(And/OAR / Alluvial)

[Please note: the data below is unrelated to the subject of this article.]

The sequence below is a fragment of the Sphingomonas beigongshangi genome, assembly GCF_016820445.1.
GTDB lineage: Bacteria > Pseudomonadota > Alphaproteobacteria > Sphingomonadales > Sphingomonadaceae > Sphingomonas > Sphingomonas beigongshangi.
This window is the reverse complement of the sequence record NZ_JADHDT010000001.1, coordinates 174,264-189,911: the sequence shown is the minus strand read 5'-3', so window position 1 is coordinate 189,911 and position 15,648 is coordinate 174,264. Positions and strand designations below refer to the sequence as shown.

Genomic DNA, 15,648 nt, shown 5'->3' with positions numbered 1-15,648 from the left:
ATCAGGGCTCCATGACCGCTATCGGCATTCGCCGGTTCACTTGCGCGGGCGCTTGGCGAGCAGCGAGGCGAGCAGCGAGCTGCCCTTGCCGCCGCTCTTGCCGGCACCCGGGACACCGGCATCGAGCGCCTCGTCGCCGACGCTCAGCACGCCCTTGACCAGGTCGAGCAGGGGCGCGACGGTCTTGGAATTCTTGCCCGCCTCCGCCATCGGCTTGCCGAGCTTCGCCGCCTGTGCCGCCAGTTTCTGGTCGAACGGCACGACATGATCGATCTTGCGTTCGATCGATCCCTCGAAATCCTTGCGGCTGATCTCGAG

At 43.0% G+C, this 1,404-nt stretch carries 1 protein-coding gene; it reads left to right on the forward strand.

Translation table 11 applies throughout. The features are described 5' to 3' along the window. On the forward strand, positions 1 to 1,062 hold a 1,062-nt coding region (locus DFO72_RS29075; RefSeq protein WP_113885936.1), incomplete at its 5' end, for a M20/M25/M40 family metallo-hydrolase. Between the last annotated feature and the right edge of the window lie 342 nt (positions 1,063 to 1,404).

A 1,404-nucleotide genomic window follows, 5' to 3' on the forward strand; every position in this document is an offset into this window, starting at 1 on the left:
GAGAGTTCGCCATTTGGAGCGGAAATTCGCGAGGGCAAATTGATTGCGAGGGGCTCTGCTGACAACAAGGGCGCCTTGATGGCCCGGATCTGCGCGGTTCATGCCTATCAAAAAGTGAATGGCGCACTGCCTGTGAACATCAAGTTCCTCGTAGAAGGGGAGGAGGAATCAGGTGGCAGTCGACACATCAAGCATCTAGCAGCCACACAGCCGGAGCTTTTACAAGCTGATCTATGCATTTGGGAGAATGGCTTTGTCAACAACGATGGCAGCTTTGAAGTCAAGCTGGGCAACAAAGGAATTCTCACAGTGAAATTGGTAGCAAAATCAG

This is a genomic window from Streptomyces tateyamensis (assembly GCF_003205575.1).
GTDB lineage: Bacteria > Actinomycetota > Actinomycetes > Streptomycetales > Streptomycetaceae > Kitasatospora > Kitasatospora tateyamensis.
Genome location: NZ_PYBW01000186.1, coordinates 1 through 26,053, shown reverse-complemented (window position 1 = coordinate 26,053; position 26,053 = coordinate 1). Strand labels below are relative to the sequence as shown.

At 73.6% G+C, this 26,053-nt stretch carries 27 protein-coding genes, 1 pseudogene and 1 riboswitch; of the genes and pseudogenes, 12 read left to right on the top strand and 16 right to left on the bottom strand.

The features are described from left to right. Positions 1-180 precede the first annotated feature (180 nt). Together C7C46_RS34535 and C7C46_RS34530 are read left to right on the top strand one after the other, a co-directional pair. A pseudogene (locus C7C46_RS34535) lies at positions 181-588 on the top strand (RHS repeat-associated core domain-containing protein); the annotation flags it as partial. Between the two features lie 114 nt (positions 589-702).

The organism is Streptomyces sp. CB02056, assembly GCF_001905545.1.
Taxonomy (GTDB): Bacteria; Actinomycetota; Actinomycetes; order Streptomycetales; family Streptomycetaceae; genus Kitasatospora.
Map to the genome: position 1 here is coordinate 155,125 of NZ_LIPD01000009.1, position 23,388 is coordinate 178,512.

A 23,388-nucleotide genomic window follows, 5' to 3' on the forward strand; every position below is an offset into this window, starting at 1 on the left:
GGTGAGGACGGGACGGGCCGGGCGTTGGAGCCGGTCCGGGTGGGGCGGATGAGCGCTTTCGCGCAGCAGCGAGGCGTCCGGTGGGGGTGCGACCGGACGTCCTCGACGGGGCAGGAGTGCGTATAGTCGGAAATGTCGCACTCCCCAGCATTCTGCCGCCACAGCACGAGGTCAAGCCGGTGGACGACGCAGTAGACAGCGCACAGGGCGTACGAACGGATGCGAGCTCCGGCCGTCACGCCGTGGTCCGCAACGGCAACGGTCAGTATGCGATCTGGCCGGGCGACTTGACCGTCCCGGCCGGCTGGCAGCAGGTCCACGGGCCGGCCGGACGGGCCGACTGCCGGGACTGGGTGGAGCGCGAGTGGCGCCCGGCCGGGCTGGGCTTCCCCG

The TNT cultural centre in Bordeaux was filled by “several hundred meters of cables” by Eric Cordier, Jean-Luc Guionnet and Eric La Casa, who proceeded to record the internal and external sonorities of the area by placing a large amount of condenser and contact microphones, whose captured sounds were altered/processed and sent to a 32-channel mixer, then played in the building through eight loudspeakers. The appreciable balance obtained by Afflux is demonstrated by the results achieved by this writer during consecutive listening sessions: at a good level with windows closed, the overall mix deploys a rapture of motors, trains and urban clattering juxtaposing the sublime acoustic aura of a peripheral metropolitan zone and the danger of walking in a street alone at night. But if you let these recollections fuse with the sounds of life coming from outside – which in my case included a cuckoo, a distant jet and the faraway voices of a few Sunday country walkers among the rest – you could even feel entitled to some moment of monastic pondering alleviating this era’s insecurity and mental tiredness for a while.

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